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Let $X \sim \text{Normal}(\mu, \sigma^2)$. Define $Y = \frac{e^X -1}{e^X+1}$. The inverse transformation is $X = \text{logit}\left(\frac{1+Y}{2}\right) = \log\left(\frac{1+Y}{1-Y} \right)$. By the transformation theorem $$ f_Y(y) = f_X\left[ \log\left(\frac{1+y}{1-y}\right) \right]\times\frac{2}{(1-y)(1+y)}. $$ Does this distribution have a name that I can look up? I have to evaluate this density pretty often when I use random walk Metropolis-Hastings and I sample for parameters $-1 < Y < 1$ (e.g. correlation parameters, AR(1) parameters, etc.) by transforming them into $X$ first, and then adding Gaussian noise to them.

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Thanks to @whuber's comment, we know if $X \sim \text{Normal}(\mu, \sigma^2)$, then $Z = e^x/(1+e^x)$ follows a $\text{Logit-Normal}(\mu, \sigma)$ and has density $$ f_Z(z) = \frac{1}{\sigma\sqrt{2\pi}}\frac{1}{z(1-z)}\exp\left[-\frac{(\text{logit}(z) - \mu)^2}{2\sigma^2}\right]. $$

Then $Y = \frac{e^X -1}{e^X+1} = 2\left(\frac{e^X}{1+e^X}\right)-1 = 2Z-1$ is just a scaled and shifted logit-normal random variable with density \begin{align*} f_Y(y) &= f_Z\left(\frac{y+1}{2}\right)\times \frac{1}{2} \\ &= \frac{1}{\sigma\sqrt{2\pi}}\frac{2}{(1+y)(1-y)}\exp\left[-\frac{\left\{\log\left(\frac{1+y}{1-y}\right) - \mu\right\}^2}{2\sigma^2}\right]\\ &= f_X\left[ \log\left(\frac{1+y}{1-y}\right) \right]\times\frac{2}{(1-y)(1+y)}. \end{align*} Not part of the same family, but still good to know.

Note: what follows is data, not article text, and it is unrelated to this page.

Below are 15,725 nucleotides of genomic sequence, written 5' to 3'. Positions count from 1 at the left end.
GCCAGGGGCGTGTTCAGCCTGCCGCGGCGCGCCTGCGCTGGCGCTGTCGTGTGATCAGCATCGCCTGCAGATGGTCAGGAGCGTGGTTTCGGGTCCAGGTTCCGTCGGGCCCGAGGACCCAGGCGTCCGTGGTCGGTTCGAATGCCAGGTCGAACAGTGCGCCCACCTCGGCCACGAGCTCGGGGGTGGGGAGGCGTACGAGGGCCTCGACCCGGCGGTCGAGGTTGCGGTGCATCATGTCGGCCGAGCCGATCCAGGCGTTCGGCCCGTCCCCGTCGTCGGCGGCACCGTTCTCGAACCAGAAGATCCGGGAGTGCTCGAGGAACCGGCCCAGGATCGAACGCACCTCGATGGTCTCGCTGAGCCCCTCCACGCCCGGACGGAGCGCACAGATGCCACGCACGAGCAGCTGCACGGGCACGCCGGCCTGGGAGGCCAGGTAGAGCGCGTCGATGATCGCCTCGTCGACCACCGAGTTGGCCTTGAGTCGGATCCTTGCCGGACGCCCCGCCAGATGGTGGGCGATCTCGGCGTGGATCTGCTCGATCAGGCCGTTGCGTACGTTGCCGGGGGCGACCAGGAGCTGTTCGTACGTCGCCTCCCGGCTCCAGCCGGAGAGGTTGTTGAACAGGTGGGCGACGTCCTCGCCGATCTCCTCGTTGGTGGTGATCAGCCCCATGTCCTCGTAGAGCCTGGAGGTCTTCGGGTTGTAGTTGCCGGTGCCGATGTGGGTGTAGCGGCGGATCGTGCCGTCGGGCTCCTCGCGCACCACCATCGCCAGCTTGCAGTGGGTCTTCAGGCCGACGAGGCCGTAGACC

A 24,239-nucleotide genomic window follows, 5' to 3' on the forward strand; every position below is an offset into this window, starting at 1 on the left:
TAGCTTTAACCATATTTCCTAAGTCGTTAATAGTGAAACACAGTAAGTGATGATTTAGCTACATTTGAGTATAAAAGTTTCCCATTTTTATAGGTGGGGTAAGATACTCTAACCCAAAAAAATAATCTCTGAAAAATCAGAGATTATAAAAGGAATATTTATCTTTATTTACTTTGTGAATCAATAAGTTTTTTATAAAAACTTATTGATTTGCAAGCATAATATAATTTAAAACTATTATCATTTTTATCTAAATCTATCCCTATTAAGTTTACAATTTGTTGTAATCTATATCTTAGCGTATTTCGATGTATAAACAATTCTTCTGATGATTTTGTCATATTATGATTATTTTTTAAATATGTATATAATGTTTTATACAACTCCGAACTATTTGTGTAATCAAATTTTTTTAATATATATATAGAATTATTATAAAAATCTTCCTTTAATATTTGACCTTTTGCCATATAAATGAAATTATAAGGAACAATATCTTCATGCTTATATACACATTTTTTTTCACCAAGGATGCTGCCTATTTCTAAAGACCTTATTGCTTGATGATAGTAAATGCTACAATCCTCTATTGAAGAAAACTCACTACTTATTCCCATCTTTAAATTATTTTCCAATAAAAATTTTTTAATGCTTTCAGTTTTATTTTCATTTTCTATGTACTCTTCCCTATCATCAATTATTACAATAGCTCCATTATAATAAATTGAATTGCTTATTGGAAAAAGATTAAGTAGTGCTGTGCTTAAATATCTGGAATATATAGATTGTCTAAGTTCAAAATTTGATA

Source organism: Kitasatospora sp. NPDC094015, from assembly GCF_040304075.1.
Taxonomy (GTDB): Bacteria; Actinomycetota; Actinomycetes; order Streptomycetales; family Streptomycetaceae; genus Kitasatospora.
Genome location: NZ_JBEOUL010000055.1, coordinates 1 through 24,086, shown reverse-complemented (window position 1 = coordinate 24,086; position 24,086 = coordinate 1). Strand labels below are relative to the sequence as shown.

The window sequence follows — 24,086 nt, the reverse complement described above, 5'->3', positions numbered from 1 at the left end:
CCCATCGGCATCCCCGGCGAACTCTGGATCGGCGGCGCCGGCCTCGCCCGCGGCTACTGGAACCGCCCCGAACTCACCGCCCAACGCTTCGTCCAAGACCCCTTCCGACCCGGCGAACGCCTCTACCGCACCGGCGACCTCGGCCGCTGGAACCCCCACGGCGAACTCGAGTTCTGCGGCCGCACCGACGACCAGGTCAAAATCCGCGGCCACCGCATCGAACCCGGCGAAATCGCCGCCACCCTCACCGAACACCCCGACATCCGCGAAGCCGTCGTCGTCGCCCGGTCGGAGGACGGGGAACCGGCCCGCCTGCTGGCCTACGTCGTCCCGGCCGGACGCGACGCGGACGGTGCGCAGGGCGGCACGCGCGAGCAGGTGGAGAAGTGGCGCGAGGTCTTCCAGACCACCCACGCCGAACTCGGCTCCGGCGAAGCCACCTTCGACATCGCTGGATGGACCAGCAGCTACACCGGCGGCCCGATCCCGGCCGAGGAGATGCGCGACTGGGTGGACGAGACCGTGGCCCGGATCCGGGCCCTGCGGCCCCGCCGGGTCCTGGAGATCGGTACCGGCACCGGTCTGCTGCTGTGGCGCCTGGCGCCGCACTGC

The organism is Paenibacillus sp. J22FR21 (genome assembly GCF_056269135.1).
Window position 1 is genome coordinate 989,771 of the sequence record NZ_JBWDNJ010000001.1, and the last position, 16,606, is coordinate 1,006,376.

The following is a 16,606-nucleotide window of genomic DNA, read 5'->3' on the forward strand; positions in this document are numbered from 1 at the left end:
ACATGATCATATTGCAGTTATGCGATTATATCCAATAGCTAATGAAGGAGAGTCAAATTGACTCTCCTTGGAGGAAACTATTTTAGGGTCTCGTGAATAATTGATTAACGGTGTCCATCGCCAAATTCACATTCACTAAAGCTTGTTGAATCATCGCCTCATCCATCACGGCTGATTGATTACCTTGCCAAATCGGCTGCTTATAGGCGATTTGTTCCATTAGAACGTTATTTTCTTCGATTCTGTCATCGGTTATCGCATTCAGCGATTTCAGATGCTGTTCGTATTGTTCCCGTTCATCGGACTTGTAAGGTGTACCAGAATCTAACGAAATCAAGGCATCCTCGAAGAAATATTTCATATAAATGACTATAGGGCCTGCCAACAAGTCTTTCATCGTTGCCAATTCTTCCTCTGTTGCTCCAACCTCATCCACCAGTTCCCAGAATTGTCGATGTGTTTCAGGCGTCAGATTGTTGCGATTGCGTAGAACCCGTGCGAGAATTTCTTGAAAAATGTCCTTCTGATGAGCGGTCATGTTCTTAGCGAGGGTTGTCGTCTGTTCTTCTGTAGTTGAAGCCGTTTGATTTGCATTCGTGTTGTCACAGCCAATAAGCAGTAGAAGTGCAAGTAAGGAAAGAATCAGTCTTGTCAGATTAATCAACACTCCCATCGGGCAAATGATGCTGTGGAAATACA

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    $\begingroup$ +1. However, I would suggest that it is widely understood that most families of distributions extend naturally to location-scale families in this manner--especially families of continuous ones. After all, the distinction between $Y$ and $Z$ is merely a matter of what units you use to express the values of these variables. $\endgroup$ – whuber Jan 7 '18 at 15:58

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